These moves were definitely felt - Russia’s central bank doubled its interest rate Monday to support the ruble and shut down its stock market in response to the ruble’s crash. Yet the ruble as of 11:00am ET on Monday was worth less than $0.01, a plunge of around 30%. Russia’s stock market remains closed as of Wednesday - an extraordinary period of time which is the longest since late 1998.

But this might not be the worst news for Russia. Two of China’s largest state-owned banks have already restricted financing for Russian commodities purchases, and on Monday the Bank of China’s Singapore branch decided to stop financing deals involving Russian oil. In further bad news for Russia’s oil and gas industry, Shell and BP are exiting all their Russian ventures which involve billions in assets. Norwegian major Equinor is expected to follow suit.

Friendlies, Neutrals Distancing Themselves

World public opinion rapidly turned against Russia over the past several days, almost certainly to an extent well beyond what Putin expected. This shift in public opinion can be seen both inside and outside Russia.

Several countries generally seen as well within Russia’s sphere of influence have created distance between themselves and the war in Ukraine.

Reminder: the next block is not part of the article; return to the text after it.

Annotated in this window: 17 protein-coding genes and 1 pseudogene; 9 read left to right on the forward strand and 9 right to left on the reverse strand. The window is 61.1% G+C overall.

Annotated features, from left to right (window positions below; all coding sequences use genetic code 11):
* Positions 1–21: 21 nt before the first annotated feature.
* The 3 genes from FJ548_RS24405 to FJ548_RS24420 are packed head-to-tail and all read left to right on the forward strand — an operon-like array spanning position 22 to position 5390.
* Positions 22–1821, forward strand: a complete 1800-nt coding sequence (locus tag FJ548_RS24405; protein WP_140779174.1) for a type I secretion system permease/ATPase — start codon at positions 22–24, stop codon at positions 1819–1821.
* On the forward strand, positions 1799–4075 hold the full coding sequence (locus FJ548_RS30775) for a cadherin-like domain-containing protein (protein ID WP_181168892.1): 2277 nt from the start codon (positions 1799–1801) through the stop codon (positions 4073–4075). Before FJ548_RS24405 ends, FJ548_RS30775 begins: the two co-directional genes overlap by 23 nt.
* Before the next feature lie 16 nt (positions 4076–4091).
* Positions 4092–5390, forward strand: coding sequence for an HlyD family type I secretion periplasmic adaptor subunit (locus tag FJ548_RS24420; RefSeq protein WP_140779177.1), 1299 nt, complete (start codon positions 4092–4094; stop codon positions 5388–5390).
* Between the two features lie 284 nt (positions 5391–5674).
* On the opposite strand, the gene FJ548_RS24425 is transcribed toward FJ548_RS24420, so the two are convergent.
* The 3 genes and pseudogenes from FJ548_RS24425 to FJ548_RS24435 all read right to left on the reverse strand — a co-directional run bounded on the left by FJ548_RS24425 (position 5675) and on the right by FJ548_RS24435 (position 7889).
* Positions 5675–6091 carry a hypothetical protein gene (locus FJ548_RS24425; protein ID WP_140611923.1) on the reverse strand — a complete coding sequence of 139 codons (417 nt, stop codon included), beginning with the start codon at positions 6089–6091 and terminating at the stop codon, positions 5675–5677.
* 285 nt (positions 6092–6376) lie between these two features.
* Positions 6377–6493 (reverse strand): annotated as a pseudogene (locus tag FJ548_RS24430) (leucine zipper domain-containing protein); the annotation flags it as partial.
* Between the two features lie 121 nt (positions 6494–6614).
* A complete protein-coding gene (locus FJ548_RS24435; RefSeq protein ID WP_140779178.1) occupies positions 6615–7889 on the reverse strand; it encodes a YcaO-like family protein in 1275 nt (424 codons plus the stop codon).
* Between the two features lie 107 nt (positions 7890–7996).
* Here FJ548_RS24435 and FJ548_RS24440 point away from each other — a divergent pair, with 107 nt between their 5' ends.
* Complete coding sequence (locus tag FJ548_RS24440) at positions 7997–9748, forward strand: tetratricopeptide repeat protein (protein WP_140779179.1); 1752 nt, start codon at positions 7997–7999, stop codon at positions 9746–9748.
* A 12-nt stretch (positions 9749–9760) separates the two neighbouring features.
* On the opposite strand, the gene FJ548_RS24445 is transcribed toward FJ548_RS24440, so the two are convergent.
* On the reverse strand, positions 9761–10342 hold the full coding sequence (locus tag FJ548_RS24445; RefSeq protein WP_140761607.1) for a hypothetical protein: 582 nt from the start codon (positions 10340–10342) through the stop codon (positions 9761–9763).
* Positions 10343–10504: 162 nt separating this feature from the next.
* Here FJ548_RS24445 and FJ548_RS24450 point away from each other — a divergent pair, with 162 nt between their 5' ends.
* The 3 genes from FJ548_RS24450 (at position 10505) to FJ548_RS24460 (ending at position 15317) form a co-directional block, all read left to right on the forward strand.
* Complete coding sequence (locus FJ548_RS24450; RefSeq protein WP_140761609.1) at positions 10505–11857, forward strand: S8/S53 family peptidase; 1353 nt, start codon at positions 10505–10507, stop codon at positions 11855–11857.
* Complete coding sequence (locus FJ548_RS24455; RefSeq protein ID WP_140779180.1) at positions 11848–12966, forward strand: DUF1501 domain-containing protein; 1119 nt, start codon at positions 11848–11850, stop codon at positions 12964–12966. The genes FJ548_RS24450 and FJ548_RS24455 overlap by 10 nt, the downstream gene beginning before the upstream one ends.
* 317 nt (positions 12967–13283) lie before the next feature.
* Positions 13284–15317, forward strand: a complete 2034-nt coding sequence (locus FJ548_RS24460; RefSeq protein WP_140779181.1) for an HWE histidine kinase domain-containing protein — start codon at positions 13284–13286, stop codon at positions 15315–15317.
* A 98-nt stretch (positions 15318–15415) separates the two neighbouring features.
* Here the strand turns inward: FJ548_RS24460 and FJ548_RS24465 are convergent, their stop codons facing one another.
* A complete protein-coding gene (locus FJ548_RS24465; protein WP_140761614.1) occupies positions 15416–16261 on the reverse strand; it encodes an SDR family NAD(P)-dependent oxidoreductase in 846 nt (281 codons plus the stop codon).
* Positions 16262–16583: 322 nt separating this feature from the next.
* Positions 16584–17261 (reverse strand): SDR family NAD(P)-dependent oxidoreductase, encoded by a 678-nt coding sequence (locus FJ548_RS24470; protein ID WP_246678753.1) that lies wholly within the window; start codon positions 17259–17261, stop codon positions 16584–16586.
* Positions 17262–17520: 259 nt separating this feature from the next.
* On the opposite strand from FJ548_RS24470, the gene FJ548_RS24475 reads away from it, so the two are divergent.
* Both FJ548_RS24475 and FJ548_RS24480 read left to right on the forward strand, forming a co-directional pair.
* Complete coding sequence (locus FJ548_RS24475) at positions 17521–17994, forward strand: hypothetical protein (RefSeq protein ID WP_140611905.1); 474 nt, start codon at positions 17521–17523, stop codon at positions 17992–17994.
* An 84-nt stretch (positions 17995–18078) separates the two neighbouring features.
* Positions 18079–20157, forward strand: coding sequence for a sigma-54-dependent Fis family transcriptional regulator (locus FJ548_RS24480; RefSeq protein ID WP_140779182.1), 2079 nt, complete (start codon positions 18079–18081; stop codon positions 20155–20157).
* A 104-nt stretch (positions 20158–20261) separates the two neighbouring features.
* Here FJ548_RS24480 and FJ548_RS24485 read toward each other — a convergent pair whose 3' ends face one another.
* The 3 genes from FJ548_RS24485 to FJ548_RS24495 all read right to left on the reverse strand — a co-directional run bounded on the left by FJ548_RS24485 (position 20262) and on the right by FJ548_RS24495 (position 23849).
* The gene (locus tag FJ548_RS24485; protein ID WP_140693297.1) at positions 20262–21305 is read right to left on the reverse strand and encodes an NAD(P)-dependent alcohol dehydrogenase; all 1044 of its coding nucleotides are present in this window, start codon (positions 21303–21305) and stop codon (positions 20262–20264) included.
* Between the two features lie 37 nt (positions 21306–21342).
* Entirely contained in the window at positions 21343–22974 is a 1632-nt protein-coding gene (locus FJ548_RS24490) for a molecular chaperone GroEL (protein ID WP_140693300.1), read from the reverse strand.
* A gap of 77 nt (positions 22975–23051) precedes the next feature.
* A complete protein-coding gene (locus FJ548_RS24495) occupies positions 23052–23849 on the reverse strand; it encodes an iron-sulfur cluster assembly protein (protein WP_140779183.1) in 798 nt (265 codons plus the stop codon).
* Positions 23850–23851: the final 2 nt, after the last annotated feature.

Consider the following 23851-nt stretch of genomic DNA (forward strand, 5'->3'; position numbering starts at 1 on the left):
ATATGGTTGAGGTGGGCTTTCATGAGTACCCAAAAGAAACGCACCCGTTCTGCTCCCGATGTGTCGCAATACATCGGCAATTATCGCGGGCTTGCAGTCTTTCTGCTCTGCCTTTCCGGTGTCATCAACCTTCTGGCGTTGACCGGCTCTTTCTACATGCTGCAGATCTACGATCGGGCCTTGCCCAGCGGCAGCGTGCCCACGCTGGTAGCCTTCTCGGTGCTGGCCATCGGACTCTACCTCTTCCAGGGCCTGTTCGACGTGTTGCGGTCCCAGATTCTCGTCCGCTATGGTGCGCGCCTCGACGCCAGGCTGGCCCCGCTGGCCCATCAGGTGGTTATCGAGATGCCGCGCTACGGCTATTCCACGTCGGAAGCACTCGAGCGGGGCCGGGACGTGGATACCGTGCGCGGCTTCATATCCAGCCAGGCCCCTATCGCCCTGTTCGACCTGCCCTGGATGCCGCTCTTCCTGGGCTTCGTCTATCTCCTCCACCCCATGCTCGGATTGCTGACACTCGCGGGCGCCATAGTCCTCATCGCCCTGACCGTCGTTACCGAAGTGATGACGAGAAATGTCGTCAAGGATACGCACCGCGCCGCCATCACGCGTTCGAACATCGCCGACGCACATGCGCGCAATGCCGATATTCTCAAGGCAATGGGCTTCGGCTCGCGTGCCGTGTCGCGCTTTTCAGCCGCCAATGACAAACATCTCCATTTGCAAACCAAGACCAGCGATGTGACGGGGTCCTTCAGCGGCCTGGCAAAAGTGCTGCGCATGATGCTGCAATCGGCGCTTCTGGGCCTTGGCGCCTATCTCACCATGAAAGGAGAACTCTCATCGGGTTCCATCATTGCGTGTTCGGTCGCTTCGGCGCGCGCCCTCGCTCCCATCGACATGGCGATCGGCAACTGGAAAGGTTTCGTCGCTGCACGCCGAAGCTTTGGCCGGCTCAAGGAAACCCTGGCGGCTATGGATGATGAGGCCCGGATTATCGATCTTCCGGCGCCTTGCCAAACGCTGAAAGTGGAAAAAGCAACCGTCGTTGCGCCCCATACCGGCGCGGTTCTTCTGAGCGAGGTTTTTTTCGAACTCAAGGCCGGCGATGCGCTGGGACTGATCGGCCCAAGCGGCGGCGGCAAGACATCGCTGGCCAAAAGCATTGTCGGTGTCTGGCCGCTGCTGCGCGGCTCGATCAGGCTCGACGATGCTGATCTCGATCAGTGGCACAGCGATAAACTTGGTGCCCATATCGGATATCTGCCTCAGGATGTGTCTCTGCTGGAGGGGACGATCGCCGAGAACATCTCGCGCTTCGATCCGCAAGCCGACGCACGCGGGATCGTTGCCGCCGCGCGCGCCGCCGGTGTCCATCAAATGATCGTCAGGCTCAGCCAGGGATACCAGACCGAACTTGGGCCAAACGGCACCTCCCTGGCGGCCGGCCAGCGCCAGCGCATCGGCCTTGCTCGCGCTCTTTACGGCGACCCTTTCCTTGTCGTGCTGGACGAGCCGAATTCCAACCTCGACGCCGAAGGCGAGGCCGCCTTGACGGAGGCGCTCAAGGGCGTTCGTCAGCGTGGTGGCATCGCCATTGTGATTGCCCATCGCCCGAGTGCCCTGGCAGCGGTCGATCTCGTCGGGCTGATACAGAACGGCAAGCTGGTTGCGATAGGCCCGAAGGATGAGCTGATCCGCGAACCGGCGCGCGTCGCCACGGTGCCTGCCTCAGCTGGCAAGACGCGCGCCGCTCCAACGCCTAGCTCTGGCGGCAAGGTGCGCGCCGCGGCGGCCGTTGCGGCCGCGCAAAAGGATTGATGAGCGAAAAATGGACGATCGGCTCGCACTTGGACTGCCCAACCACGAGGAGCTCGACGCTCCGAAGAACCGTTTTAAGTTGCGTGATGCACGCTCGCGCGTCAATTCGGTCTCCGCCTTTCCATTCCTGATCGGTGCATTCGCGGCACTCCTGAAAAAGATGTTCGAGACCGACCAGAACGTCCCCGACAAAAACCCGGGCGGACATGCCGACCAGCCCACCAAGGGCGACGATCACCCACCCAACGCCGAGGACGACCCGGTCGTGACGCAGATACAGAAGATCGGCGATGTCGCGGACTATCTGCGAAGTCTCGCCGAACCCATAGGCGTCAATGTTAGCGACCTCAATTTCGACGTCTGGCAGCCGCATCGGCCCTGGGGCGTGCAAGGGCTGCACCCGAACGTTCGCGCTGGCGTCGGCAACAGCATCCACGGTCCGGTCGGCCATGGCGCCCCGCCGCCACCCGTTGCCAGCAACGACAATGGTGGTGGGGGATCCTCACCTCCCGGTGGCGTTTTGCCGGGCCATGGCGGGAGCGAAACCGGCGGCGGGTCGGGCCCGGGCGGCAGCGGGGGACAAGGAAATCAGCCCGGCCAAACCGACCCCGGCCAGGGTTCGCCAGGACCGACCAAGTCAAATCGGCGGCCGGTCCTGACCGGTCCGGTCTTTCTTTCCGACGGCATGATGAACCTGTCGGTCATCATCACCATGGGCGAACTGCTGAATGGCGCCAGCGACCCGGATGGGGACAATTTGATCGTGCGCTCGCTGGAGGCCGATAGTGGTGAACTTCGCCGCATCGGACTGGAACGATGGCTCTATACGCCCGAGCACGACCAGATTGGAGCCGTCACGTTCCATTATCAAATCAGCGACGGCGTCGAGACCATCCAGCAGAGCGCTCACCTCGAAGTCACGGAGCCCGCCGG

Armenia is keeping a generally low profile, providing some support for Russia in multilateral institutions but indicating it will not recognize Donetsk and Lugansk as independent regions. Other South Caucasus states have been less reticent. Georgia said it won’t join in sanctions regimes, but widespread protests within the country against Russia’s invasion drew praise from Ukraine President Volodomyr Zelenskiy. Georgia, of course, has been the target of Russian aggression itself in the recent past and has a delicate balance to keep. Azerbaijan is trying to maintain relations with both Ukraine and Russia. While Azerbaijan hasn’t taken any public stance on Donetsk and Lugansk, there have been widespread demonstrations in support of Ukraine and the government has been supplying Ukraine with humanitarian aid. 

Kazakhstan - which recently received support from Russian troops to quell anti-government protests - has refused calls from the Kremlin to militarily support the invasion of Ukraine. The Kazakh government has also refused to recognize Luhansk and Donetsk as independent states. Uzbekistan, meanwhile, has emphasized its neutrality in a Facebook post by Uzbek Press Secretary Sherzod Asadov.

In Europe and further afield, many governments with ties to the Kremlin have been cautious in their response to the crisis. While few have outright condemned the invasion, Russia doesn’t have very many friends either.